Your Upper Body Is Only As Strong As Your Grip Strength
One of the most overlooked and underdeveloped quality in many lifters arsenals is grip strength.
Grip is extremely important for developing a stronger body. Whether you are a martial artist, rock climber, weightlifter, strongman, powerlifter, etc., grip strength matters.
The strength of a person’s hand may also be an indicator to their overall health and chance for disability later in life. But if you are not already an athlete or you are just starting your athletic journey, how do you know what type of grip work you need?
The purpose of this post is to address how to approach grip strength and how to differentiate what areas of your grip need work.
How Should I Approach Grip Work?
Well, this is probably the toughest topic of this post, because it all depends on what an individual’s goals are, and whether their goals are more dependent on endurance or strength.
This is tougher than you think because most sports rely on a combination of both endurance and strength. Therefore, I have come to rely on certain exercises to root out these issues.
These exercises are:
1. Snatch Grip Deadlifts
2. Romanian Deadlifts
3. Pull up Dead Hang
Snatch Grip Deadlifts
In order to deadlift heavy weights you need to have great grip strength. If you want to snatch grip deadlift heavy you need to have really good grip strength.
This exercise is performed the same way as a regular deadlift, except the bar is grasped with hands wider than shoulder with apart. This puts the wrists at a disadvantaged position and forces the lifter to squeeze the bar harder. *Be sure to warm up before performing*
I usually do something like this:
1. Calculate 75% of your regular deadlift 5RM and then load the bar.
2. Grab the bar with a snatch grip (NO STRAPS or HOOK GRIP).
3. Perform 5 reps with maximum acceleration.
By performing the reps at maximum acceleration, the inertia from the rested barbell pulls on your hands much more than at your regular deadlift speed.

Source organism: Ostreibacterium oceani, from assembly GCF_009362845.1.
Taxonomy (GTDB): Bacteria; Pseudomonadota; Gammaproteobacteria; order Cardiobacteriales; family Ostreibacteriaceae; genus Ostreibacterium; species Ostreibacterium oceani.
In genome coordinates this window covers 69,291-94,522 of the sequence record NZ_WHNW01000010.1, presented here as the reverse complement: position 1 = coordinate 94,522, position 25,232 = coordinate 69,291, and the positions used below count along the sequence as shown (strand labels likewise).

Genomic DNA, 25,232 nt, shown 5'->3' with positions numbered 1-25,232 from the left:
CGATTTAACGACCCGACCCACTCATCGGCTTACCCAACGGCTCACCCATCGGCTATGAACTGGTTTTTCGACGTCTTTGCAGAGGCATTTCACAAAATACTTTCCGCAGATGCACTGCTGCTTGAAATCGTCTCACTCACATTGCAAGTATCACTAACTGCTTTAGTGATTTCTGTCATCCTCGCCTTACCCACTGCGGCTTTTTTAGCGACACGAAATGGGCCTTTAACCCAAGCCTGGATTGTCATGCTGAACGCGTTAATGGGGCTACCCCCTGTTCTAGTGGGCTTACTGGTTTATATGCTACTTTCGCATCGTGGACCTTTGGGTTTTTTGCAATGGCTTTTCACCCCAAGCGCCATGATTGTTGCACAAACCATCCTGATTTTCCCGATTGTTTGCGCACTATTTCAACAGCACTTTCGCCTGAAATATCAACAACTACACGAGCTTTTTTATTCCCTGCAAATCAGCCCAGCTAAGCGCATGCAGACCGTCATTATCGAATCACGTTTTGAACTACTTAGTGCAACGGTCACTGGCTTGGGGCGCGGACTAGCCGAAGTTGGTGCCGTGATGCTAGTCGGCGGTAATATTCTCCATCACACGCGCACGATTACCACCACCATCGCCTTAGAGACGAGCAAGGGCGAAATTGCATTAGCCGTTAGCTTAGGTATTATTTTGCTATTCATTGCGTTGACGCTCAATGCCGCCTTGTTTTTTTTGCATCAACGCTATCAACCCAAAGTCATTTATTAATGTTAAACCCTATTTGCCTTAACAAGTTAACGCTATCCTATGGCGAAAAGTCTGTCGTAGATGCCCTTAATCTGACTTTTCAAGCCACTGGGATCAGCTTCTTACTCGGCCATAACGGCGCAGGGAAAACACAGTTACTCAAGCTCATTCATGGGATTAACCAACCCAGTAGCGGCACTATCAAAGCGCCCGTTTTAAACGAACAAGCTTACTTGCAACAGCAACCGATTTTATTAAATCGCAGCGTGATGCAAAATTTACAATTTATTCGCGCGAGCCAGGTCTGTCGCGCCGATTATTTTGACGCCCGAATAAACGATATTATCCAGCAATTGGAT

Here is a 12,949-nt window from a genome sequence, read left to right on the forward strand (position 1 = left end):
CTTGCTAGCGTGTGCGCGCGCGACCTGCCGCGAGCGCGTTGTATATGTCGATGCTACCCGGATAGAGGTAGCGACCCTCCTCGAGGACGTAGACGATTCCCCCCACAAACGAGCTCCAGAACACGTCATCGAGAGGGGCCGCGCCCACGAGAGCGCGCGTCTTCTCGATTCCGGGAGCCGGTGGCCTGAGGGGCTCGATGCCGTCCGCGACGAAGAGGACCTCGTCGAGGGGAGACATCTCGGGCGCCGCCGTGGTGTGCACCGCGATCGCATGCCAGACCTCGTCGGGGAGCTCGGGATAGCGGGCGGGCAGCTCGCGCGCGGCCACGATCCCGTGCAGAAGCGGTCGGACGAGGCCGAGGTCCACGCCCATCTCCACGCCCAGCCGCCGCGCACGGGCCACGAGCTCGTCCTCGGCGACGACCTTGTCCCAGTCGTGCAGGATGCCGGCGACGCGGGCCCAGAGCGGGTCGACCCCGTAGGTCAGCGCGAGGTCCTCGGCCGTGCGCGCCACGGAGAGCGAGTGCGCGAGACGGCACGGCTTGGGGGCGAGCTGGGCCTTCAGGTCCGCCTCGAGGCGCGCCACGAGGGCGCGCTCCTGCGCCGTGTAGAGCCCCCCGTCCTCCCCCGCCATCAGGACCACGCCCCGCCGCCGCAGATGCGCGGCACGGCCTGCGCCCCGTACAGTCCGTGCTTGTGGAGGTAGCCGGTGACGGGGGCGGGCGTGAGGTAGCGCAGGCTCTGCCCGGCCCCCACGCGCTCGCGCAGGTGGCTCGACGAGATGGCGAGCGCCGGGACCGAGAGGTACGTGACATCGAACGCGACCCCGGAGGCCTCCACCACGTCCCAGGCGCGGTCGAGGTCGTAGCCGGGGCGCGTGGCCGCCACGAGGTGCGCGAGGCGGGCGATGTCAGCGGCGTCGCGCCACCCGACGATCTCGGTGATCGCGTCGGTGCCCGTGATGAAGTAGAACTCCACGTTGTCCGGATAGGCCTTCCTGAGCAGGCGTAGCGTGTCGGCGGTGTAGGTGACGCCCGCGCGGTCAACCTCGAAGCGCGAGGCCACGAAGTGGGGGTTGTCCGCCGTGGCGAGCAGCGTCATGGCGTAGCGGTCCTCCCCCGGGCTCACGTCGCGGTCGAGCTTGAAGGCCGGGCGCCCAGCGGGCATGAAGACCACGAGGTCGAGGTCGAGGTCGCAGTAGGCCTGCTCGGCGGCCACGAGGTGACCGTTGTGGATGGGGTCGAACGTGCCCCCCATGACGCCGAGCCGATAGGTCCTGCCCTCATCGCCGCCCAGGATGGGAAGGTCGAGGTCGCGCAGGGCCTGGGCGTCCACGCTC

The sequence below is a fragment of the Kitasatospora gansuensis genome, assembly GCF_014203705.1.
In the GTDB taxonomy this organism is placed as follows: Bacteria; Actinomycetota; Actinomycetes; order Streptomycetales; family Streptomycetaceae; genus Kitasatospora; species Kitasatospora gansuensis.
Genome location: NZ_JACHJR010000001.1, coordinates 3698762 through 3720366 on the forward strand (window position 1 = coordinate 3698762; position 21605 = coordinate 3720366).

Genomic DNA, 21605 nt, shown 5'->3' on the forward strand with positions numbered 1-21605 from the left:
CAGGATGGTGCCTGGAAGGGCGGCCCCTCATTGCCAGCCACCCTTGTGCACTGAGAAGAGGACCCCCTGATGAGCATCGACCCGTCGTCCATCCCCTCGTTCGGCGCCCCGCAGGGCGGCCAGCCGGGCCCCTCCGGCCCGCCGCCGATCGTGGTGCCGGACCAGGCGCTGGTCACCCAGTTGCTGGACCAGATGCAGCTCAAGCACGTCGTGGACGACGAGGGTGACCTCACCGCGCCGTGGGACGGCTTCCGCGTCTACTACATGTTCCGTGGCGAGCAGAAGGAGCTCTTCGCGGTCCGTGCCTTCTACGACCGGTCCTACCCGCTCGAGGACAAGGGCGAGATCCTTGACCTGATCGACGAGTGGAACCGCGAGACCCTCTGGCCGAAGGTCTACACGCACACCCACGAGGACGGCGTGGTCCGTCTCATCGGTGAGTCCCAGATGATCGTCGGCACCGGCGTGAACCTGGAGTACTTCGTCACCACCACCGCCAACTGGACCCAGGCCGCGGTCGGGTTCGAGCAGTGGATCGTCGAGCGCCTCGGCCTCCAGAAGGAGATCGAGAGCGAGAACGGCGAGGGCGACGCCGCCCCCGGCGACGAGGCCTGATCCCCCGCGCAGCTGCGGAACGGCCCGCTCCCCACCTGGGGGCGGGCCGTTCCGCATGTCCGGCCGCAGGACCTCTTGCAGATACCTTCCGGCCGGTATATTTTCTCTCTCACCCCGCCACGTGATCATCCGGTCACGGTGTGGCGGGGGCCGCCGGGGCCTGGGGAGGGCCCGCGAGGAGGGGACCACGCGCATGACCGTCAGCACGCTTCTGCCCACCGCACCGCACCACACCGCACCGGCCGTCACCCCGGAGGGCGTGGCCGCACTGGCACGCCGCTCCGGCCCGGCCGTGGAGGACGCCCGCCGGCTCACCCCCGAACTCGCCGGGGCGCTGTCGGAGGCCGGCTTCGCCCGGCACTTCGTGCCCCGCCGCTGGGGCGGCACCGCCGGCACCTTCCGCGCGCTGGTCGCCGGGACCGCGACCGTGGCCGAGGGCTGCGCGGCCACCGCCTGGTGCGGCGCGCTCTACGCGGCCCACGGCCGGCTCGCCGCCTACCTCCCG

The romanian deadlift is an excellent way to test grip endurance. Un-rack the bar from a squat rack and stand tall with the bar touching your hips.
From here, bend your knees and lower the bar down your legs to about the middle of your shins. Do not touch the ground with the bar. Keep the bar as close to your body as possible.
One reason I prefer this exercise over other exercises is because it is safer and easier to spot when form is breaking down. When a lifter burns his/her grip out with this exercise, then they can just drop the bar.
Also, anybody can perform this exercise, regardless of training experience. The lifter can also tell which hand is weaker, as this is the hand that will start to slip first. Again, BE SURE TO WARM UP BEFORE PERFORMING!
1. Load the bar with 3/4 bodyweight.
2. Perform each rep with a 313 tempo (3 sec lower, 1sec pause, 3 sec raise)
3. Repeat until failure
The beauty of this is that you can take a max time based on the number of reps as each rep should take 7 sec to complete.
The goal should be to aim for 8-10 reps. If you can’t get within this range, then you need to work more on grip endurance. The next exercise will help with that as well.
Pull-up Dead Hang
Another way to test grip endurance is with the Pull up Dead Hang.
The other major advantage to this exercise is that it doesn’t cause any spinal loading. If you are lifting heavy weights on a regular basis, then spinal decompression can be a welcomed relief.
The one major drawback of this exercise is that it might be too difficult for some beginner lifters, women or kids. For more information on Pull-ups, including grip, variations and technique, CLICK HERE to read my article How to do Pull-ups.
The procedure is simple:
1. WARM UP WITH 10 SCAPULAR PULL-UPS.
2. Grasp the bar tightly with a closed/hook grip (thumb around bar).
3. Hold on for max time.
Just like the romanian deadlift, 60-90 seconds is a good total time to go for.
I hope that this post was interesting for all of you and I hope that you learned some new ways to test your grip strength/endurance. I use these exercises for myself and for my clientele as well. Spotting weaknesses today is just another way to strengthen them up for tomorrow.